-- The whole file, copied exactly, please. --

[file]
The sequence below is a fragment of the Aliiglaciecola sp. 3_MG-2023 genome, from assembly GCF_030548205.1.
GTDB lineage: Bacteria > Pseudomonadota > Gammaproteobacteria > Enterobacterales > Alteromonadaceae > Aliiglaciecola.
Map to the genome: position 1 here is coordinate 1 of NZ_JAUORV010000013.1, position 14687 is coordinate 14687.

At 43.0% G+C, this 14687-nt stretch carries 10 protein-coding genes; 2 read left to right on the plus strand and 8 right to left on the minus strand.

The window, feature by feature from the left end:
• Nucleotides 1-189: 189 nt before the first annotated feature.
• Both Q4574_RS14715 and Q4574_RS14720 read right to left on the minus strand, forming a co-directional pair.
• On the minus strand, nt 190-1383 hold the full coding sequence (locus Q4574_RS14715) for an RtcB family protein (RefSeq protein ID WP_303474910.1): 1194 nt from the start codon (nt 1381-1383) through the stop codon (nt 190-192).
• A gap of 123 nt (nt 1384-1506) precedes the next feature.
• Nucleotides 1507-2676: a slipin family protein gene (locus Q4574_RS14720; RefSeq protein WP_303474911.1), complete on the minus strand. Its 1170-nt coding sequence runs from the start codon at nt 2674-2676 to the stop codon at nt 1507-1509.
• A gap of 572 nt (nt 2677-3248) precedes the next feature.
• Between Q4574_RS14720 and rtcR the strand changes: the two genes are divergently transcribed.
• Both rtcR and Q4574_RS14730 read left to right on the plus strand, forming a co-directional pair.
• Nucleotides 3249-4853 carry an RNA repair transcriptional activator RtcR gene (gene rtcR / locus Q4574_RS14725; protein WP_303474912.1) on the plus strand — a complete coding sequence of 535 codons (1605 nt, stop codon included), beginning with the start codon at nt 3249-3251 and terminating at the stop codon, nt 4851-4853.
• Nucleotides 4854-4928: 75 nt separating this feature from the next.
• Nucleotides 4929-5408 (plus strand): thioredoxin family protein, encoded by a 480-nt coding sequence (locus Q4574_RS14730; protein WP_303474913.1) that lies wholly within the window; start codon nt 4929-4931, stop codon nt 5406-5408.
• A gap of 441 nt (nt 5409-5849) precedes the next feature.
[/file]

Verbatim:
The sequence below is a fragment of the Aliiglaciecola sp. 3_MG-2023 genome, from assembly GCF_030548205.1.
GTDB lineage: Bacteria > Pseudomonadota > Gammaproteobacteria > Enterobacterales > Alteromonadaceae > Aliiglaciecola.
Map to the genome: position 1 here is coordinate 1 of NZ_JAUORV010000013.1, position 14687 is coordinate 14687.

At 43.0% G+C, this 14687-nt stretch carries 10 protein-coding genes; 2 read left to right on the plus strand and 8 right to left on the minus strand.

The window, feature by feature from the left end:
• Nucleotides 1-189: 189 nt before the first annotated feature.
• Both Q4574_RS14715 and Q4574_RS14720 read right to left on the minus strand, forming a co-directional pair.
• On the minus strand, nt 190-1383 hold the full coding sequence (locus Q4574_RS14715) for an RtcB family protein (RefSeq protein ID WP_303474910.1): 1194 nt from the start codon (nt 1381-1383) through the stop codon (nt 190-192).
• A gap of 123 nt (nt 1384-1506) precedes the next feature.
• Nucleotides 1507-2676: a slipin family protein gene (locus Q4574_RS14720; RefSeq protein WP_303474911.1), complete on the minus strand. Its 1170-nt coding sequence runs from the start codon at nt 2674-2676 to the stop codon at nt 1507-1509.
• A gap of 572 nt (nt 2677-3248) precedes the next feature.
• Between Q4574_RS14720 and rtcR the strand changes: the two genes are divergently transcribed.
• Both rtcR and Q4574_RS14730 read left to right on the plus strand, forming a co-directional pair.
• Nucleotides 3249-4853 carry an RNA repair transcriptional activator RtcR gene (gene rtcR / locus Q4574_RS14725; protein WP_303474912.1) on the plus strand — a complete coding sequence of 535 codons (1605 nt, stop codon included), beginning with the start codon at nt 3249-3251 and terminating at the stop codon, nt 4851-4853.
• Nucleotides 4854-4928: 75 nt separating this feature from the next.
• Nucleotides 4929-5408 (plus strand): thioredoxin family protein, encoded by a 480-nt coding sequence (locus Q4574_RS14730; protein WP_303474913.1) that lies wholly within the window; start codon nt 4929-4931, stop codon nt 5406-5408.
• A gap of 441 nt (nt 5409-5849) precedes the next feature.